East India Youth - Hostel EP

East India Youth’s real strength is being able to balance a whole hod of ideas in a very deft manner. It’s smartly tailored, urbane, soulful music, but independent and with enough teeth showing to keep the listener on their toes.

(Quietus Phonographic Corporation)

This is really great! A little off kilter maybe, but that's to be expected from the Quietus, who have - surprisingly - started a label. I’m sure it’ll all be in the best possible taste. Their first release is this, The Hostel EP: a set of reflective, urban soundscapes that are given shape by a synth sheen previously beloved of Coldwave dudes, Krautrock wildboys and them hoary old New Romantix…

There are moments on here where you would be forgiven in thinking that East India Youth (known to his mam as William Doyle) seems to be mildly in love with a sonic territory long been rendered toxic by Midge Ure’s Ultravox: but despite some obvious similarities, (a strong melodic element, a discernible dash of “soulboy”), it’s more in line the things that John Foxx or Richard Strange (as in the Phenomenal Rise era) used to release. It’s also a very wistful record: you can imagine him being one of those blokes who stand still in tube stations, eating his lunch whilst watching people peg frantically past him.

There are 4 tracks to talk about; the steady opener Looking For Someone, the travelogue cum bedroom rave that is Coastal Reflections and two takes on Heaven How Long: a track whose melodious and mellifluous synths have something of that La? Neu! / Dinger “Ich Liebe Dich” grandeur to them, especially when it kicks off. In fact, when Heaven How Long does kick off you sort of expect (or, well, hope) that Klaus D will be let out of Valhalla and come riding down in a golden VW chariot to add some zany Düsseldorf yelping & buzzsaw guitar to it all, but instead the track sticks pluckily to an ever-building riff. It’s really great stuff.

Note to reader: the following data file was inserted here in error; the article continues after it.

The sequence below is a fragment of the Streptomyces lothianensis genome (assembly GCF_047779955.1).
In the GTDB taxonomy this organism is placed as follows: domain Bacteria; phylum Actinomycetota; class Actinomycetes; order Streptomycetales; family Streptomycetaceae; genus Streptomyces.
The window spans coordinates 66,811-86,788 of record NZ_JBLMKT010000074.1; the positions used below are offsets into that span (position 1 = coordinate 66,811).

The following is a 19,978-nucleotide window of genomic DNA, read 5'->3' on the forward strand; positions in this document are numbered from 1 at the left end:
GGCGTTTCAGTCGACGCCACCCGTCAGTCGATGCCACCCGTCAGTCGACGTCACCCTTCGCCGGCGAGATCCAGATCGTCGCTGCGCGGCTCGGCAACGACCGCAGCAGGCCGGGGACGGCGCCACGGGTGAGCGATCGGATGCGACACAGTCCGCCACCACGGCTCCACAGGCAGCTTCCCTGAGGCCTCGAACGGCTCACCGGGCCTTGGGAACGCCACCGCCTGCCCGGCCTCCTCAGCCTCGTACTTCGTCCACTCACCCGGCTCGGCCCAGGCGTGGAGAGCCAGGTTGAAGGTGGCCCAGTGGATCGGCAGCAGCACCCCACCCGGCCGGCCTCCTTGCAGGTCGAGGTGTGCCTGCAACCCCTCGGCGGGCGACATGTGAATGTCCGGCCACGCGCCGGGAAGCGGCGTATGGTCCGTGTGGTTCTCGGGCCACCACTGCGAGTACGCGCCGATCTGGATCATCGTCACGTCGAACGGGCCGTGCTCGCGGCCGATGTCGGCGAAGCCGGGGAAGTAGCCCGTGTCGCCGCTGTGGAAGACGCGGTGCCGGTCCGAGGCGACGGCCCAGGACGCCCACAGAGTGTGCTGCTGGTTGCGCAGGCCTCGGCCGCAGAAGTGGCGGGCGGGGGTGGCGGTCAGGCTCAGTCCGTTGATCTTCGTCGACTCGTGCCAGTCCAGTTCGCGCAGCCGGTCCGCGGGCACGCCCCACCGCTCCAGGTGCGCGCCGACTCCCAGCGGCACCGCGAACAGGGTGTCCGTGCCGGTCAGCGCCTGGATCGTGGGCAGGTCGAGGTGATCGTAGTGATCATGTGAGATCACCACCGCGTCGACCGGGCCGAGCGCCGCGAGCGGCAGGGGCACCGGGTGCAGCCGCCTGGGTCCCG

East India Youth’s real strength is being able to balance a whole hod of ideas in a very deft manner. It’s smartly tailored, urbane, soulful music, but independent and with enough teeth showing to keep the listener on their toes. You can hear this on what I certainly think is the best track on the EP, Coastal Reflections, which boasts the sort of metallic synth pulse that powered Warm Leatherette or  Being Boiled. The voice also makes me think of the Minds’ Twist/Run/Repulsion(!) albeit a version broadcast live to an astonished nation by a stoned Charlotte Green on her last day at Radio 4. Enough wild fantasies, it’s a supremely trippy track successfully nestling between some cosy Radiophonic memory and elegantly arranged white noise, AND with a tremendous, “hands in the air” rave after-kick. That should be enough hyperbole to make you realise it’s ace, non?  Finally we’re back in Dinger territory with a remix of Heaven How Long which starts off (and carries on) like Koksknödel, but I am not complaining about that.

So, a sort of future past vibe: elegant, sure of touch, and possessing a knack of hooking you in, but also tough enough to control any flabbiness. This lad could make a hell of an LP. You just know it.